Peace is possible

Photo by mododeolhar on

“A people are as healthy and confident as the stories they tell themselves. Sick storytellers can make nations sick.”

Ben Okri

I wasn’t intending to write this particular post, but every time I sat down to write this week I could only think of one thing: Gaza.

These last few days it has been as if the very air around me has grown more and more dense with polarized opinions and even more polarizing images of the Israel/Palestine conflict. On Facebook questions about the nature of revenge provoke passionate, vitriolic debates with no end. More and more fuel is being thrown on what is already a blaze: both the actual one that is occurring on the ground, and the blaze set alight in our hearts.

I visited Israel/Palestine in 1988, a year into the first Intifada. Being in my early twenties I fostered what can now be considered a naive optimism that the Palestinian uprising, by drawing international attention to the plight of the Palestinian people, would force leaders on both sides to come to a peace agreement. We are now 26 years on and the death toll continues to rise. It’s enough to make you believe that peace is simply an impossible dream.

Yet, despite what we see in sensationalist mainstream reporting, many on both sides of the conflict continue to dream and work together for peace. They refuse to condemn future generations of Palestinian and Israeli children to a life full of fear and hatred. Many of them have experienced the loss of loved ones first hand and they know that no child, whether Palestinian or Israeli, is born into this world with a gun (or a rock) in their hand. They know that it is only by being dropped into a world of violence that violence becomes the default option. Lately, with the ever increasing cries of retaliation and revenge it has become hard to hear their voices.

The Parents Circle Family Forum

After the murder of his 19 year old son Arik in July 1994 by members of Hamas, Yitzhak Frankenthal founded the Parents Circle Families Forum in 1995. Initially the group provided support for Israeli families who had suffered bereavements as a result of the ongoing conflict, but in 1998 they began to hold meetings with Palestinian families in Gaza. Since 2000 the group includes families from the West Bank, including East Jerusalem.

PCFF’s most important ongoing work is their ‘Dialogue Meetings’. These offer a group of individuals the opportunity to hear the personal narrative and message of reconciliation of one Palestinian and one Israeli, with the aim of encouraging mutual understanding and a willingness to embrace dialogue as an alternative to violence. For many this is their first contact with the ‘other side’.

In response to the latest outbreak of violence the PCFF has started holding a daily vigil for peace from 6.30 to 10pm every evening in a courtyard in Tel-Aviv, and on July 7 the Israeli daily paper Yedioth Aharonoth published open letters from five bereaved mothers, all members of the Forum, to the newly bereaved Palestinian and Israeli mothers.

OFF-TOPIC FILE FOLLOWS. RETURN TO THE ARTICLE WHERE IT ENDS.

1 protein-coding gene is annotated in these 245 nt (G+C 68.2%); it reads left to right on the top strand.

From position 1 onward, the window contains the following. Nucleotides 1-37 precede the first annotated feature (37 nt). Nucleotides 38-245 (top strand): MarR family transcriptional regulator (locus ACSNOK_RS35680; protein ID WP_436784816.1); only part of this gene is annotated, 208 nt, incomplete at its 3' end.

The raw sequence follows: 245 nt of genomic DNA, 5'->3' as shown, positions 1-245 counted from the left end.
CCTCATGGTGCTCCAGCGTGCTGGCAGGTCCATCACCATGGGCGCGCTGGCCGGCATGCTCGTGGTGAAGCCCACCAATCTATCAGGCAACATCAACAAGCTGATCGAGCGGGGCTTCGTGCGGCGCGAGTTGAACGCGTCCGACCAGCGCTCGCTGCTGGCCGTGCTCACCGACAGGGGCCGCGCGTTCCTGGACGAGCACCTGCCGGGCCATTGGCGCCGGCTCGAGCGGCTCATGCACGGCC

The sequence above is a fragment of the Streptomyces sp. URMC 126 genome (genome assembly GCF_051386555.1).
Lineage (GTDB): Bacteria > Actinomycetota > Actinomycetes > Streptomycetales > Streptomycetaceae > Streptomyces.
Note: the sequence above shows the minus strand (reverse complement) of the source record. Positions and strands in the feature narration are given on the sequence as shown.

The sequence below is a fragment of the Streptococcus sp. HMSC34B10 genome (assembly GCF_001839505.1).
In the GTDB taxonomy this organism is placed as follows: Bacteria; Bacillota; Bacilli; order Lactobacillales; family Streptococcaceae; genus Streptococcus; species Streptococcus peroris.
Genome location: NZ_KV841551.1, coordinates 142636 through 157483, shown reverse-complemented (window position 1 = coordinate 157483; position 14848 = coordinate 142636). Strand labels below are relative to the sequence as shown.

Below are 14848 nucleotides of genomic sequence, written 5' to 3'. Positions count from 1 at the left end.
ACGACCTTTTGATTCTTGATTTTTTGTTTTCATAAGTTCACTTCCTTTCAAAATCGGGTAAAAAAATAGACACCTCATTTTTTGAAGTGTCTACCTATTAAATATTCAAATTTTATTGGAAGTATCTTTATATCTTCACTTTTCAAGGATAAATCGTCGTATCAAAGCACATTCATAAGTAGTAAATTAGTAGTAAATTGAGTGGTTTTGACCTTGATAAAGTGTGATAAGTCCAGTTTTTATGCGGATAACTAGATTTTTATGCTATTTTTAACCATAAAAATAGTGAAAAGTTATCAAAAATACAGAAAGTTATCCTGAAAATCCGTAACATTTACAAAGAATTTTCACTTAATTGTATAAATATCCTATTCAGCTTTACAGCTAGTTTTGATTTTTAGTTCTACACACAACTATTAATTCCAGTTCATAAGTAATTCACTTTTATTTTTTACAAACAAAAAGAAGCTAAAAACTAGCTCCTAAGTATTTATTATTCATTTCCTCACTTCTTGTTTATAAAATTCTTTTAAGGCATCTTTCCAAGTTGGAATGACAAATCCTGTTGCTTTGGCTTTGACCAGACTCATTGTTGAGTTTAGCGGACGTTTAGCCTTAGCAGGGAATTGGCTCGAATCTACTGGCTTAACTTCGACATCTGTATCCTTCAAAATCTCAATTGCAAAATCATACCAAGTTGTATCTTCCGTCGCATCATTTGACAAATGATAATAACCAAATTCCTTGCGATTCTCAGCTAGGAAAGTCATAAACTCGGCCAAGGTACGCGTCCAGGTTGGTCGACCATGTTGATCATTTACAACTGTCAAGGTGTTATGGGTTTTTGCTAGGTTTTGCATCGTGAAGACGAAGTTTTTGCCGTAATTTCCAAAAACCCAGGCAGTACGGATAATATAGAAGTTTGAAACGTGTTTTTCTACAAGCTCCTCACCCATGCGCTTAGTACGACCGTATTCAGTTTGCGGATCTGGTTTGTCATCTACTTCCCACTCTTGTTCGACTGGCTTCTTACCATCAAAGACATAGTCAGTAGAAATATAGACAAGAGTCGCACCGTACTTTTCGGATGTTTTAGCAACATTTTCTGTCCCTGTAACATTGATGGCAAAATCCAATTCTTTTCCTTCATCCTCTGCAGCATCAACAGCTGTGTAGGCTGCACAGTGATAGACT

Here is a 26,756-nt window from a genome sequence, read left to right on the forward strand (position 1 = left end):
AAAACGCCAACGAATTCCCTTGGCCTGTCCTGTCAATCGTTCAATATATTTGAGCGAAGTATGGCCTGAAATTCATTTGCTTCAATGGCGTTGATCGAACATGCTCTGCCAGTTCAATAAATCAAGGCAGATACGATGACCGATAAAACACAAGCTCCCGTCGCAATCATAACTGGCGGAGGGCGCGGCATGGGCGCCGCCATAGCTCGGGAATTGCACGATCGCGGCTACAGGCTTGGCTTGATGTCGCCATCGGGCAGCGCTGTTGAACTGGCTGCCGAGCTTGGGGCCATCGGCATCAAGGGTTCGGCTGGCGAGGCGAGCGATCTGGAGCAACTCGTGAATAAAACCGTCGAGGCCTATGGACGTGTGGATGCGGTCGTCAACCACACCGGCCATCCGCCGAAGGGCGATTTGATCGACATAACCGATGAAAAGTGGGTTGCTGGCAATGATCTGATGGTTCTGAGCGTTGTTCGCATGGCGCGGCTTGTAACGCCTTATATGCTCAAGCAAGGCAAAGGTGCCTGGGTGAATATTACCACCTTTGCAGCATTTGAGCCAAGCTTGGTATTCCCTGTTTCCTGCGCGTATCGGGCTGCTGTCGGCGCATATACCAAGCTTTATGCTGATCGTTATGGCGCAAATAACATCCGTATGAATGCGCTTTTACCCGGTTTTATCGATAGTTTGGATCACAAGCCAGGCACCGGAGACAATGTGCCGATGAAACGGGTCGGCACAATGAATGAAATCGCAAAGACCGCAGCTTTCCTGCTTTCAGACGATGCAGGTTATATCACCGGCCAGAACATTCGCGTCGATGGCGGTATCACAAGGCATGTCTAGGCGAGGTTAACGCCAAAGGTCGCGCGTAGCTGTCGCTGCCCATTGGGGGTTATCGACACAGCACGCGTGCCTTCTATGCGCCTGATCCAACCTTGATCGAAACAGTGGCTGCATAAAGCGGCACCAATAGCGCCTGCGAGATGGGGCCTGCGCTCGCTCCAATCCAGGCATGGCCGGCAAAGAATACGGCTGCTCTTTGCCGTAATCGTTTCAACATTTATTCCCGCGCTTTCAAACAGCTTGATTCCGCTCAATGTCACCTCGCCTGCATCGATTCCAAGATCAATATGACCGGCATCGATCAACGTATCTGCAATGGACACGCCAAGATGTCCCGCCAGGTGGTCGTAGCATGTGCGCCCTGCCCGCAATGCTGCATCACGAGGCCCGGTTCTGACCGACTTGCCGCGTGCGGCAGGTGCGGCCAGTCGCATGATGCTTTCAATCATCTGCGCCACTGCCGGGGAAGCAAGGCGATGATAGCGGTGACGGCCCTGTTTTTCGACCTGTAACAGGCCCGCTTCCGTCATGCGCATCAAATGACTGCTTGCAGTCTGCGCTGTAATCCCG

Robi Damelin, who lost her son David writes:

“We understand that the pain of a mother losing a child is the same no matter where she comes from, what colour her skin is and to whom she prays at night. The tears falling on the pillow are the same colour. We cannot allow the violence to continue. Let us raise our voices together to stop this senseless killing. Stop the violence, stop the horrific rhetoric. No-one has the right to use our beloved children as pawns in a battle that can never be won.”

Their ‘Crack in the Wall’ Facebook page which acts to create a ‘crack’ in the proverbial and literal wall has more than 23,000 members and provides an unprecedented social network for Israelis and Palestinians to connect.

Hand in Hand

Hand in Hand is the Center for Jewish-Arab Education in Israel. It was founded in 1997 by two Israeli educators, one Arab and one Jewish. Across four bi-lingual schools Hand in Hand educate about 1000 Jewish and Arab children — Muslims, Jews, Christians and Druze from 20 different communities — together in the same classrooms. “When Arab and Jewish children learn together, they break the cycle of negative stereotypes and learn to relate to one another with mutual understanding and respect.”

Since July 6, the Hand in Hand community has been holding regular marches to show that there is another way. On July 23 they held their fourth march in Jerusalem where the students held a huge sign that read ‘We refuse to be enemies’.

Jewad Boulus, Hand in Hand’s Board Co-Chair:  “It is precisely when such days of darkness envelope us in every place, that the voice of Hand in Hand needs to stand out and draw to us those who are sane.  It is a human instinct to choose life.”

Combatants for Peace

Bassam Aramin got involved in the Palestinian struggle as a boy and at the age of 17 was convicted to 7 years in prison. There he entered a conversation with an Israeli prison guard that led both to start seeing the other not as the oppressor, but as another human being with the same needs for safety and identity.